Now the CONTENTS of the message are unique based on the application sending it, and the recipient. That’s where ports come in handy. Specific ports being used helps us predict what ‘language’ or in computer terms – protocol – is going to be used to exchange information between systems.

Most ports are standardized and/or reserved for specific applications or application types (such as email or file transfers), and are published publicly here: http://www.rfc-editor.org/rfc/rfc1700.txt.

What this all means is that I – or you – or Sridhar Kristhmancupaleanweirdnamefromindia has created a program – an application – that does something on a computer which communicates with or is communicated with by programs on other systems. As programmers, we’re only as good as the information we’re given and what we have endured through prior experience – which means – it’s quite likely we’re gonna screw something up when we set up communications for the programs we create.

We don’t know everything, give us a break, willya!

Why is this important? Vulnerabilities, baybee. When specific vulnerabilities are detected in an application a developer(s) create on a remote computer system, these vulnerabilities are circulated in the hacker communities and are things you can leverage to ‘crack open’ a machine and gain full access to it – doing anything you want with it once this has been achieved.

How this is done – through the port that application receives it’s commands on, where you can then execute something called an ‘exploit’ to gain control of that foreign system.

Once you have access to one important system administratively, you then leverage that system to gain access to the rest of the network. Or just that machine. Depending on your own goals.

I will get into that next time though. For now, we’re just determining what’s exposed.

Now bring up NMap. The first screen you should see is this:

zenmap

NMap itself is a command line utility. ZENMap is the Windows Front end application that makes the commands easy to ‘select’ (rather than having to memorize them all).

Now I take the IP obtained for the NSA’s web site, 23.79.180.226, and plug it into the ‘target’ machine. Intense Scan is fine to start off with, then select ‘Scan’.

… Wait for it…

My nMap scan of NSA.Gov results in 3 pages of information.

Here’s Page 1 of the NMap scan:

nmap page 1

In the above dump, take a look at where it says “Discovered open port’

This is VERY important information, as what we’ve just found is somewhat expected, port 80 is open, port 443 is open, and port 53.

Now port 80 is the HTTP Protocol, in a nutshell this is what constitutes the vast majority of UNENCRYPTED internet conversations. When we go to the http://www.nsa.gov web site in our web browser, that ‘conversation’ is carried through this ‘channel’.

Port 443 is SECURED HTTP, which says there’s parts of this site that require a logon or are delivered through secured media. This is good news, which means some people might log on through this server, which means if we crack this machine, we might be able to gather passwords directly on this machine. Very good news indeed.

Finally, there’s port 53. Referring to the RFC 1700 document, port 53 is reserved for Domain Name Serving, meaning this system is used for commands like nslookup.

Going to page 2 of the nMap results:

nmap page 2

Page 2 doesn’t give us too much interesting information, other than the security ‘certification’ is held by the NSA (ssl-cert). No surprise there, for more information on security certificates read up on RSA certificates and RSA Encryption on the internet.

What’s important to consider about this is: Sometimes the certificate held may NOT be by the registered owner of the company. With this, you may be able to gain access to the network you’re looking for by looking at who ‘owns’ the certificate’.

Now here’s Page 3 of the nMap Scan:

nmap page 3

Now what’s important about this final page is the Operating System identified: we’re running Linux version 2.6 on the web server.

THAT or the router queried is running that operating system.

Always question the information you’re given via these scans is the moral to that story.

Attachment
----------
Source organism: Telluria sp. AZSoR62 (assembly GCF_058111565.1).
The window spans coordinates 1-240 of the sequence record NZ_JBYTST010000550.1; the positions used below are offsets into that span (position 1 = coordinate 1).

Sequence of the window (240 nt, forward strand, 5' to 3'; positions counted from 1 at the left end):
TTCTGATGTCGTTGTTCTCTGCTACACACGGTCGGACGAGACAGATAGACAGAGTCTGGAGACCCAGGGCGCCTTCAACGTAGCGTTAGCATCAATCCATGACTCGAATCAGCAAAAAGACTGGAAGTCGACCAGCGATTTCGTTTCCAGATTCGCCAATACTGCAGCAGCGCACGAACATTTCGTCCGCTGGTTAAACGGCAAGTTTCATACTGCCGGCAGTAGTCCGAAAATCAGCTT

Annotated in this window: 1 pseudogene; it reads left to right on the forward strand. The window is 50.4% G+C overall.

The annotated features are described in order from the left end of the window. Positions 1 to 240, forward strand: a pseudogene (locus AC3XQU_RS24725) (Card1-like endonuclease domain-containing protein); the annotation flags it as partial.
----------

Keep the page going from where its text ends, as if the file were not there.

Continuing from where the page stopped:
Now having run NMap, here’s what we now have as potential ammunition against the NSA’s Web server:

  1. We have Mr Ellis as a potential ‘social hacking’ contact (known)
  2. The physical hardware is likely in Dallas (known)
  3. Port 80 is exposed publicly (known by access via web)
  4. Port 443 is exposed publicly – this is new, and we now have SSL and RSA exploits we can perform against the company to gain access to their system
  5. Port 53 is open (this is a GREAT one) – and we now have DNS attacks we can perform against the system…
  6. The target system seems to be running some flavor of Linux version 2.6. Quite likely Redhat. This adds to our ‘arsenal’ Unix based exploits.

Now I know for a fact there are DNS overflow attacks which can potentially gain administrative access to the system. I don’t doubt they’ve protected themselves against these attacks. But you never know.

In Summary:

The purpose of the port scan and the preliminary footwork is for intel gathering purposes. You don’t bring a knife to a gun fight, and similarly with this, you don’t waste your time trying out Oracle exploits against a machine which simply does not appear to have Oracle installed on it.

The port scan helps you determine what you as a hacker need to concentrate on, and you as an administrator need to defend yourself against.

Now brute force hacking like this believe it or not accounts for only 40% of successful hacks, which is why it’s so incredibly important to understand the hierarchy of the organization you’re attacking, and as much of the social structure as possible.

So in addition to the physical asset information we just obtained, we have at least one potentially technical point of contact to… shall we say.. befriend.

Coming up next time:

Sniffing….

The easiest way to hack systems is to sit on it’s network and watch the traffic go by.

I will detail a network investigation technique called ‘sniffing’ which provides more insight into how the intercommunication works between systems and to potentially gather unencrypted user names and passwords which ultimately will give you control over foreign systems.

For that, download Wireshark from http://www.wireshark.org/download.html and play with that for a bit until I detail it..


Leave a Reply

Please log in using one of these methods to post your comment:

WordPress.com Logo

You are commenting using your WordPress.com account. Log Out / Change )

Twitter picture

You are commenting using your Twitter account. Log Out / Change )

Facebook photo

You are commenting using your Facebook account. Log Out / Change )

Google+ photo

You are commenting using your Google+ account. Log Out / Change )

Connecting to %s

Enter your email address to follow this blog and receive notifications of new posts by email.